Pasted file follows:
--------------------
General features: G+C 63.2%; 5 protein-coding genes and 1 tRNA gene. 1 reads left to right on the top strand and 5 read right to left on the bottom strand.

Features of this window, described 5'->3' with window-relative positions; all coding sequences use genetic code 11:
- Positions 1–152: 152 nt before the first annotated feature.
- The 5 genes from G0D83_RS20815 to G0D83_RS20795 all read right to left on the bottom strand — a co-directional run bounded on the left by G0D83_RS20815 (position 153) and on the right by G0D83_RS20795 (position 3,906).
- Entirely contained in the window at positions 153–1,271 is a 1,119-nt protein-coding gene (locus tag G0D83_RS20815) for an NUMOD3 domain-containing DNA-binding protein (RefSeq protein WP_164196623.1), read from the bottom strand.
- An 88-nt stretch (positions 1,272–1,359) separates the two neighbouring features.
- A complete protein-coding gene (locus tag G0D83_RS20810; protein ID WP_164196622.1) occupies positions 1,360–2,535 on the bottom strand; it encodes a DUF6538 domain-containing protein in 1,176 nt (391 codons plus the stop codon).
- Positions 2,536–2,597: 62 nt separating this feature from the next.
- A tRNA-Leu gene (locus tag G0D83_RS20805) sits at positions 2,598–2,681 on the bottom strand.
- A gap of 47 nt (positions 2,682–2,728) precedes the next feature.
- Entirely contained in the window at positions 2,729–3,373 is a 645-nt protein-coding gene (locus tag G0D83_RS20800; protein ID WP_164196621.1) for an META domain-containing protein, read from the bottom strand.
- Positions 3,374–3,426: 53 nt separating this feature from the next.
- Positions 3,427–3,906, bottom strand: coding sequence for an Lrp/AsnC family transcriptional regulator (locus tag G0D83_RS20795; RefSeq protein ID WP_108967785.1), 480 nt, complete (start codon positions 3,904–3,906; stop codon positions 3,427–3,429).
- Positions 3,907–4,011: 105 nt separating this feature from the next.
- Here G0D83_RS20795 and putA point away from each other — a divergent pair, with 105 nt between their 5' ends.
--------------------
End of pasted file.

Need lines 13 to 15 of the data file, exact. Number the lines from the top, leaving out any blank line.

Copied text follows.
- Positions 3,427–3,906, bottom strand: coding sequence for an Lrp/AsnC family transcriptional regulator (locus tag G0D83_RS20795; RefSeq protein ID WP_108967785.1), 480 nt, complete (start codon positions 3,904–3,906; stop codon positions 3,427–3,429).
- Positions 3,907–4,011: 105 nt separating this feature from the next.
- Here G0D83_RS20795 and putA point away from each other — a divergent pair, with 105 nt between their 5' ends.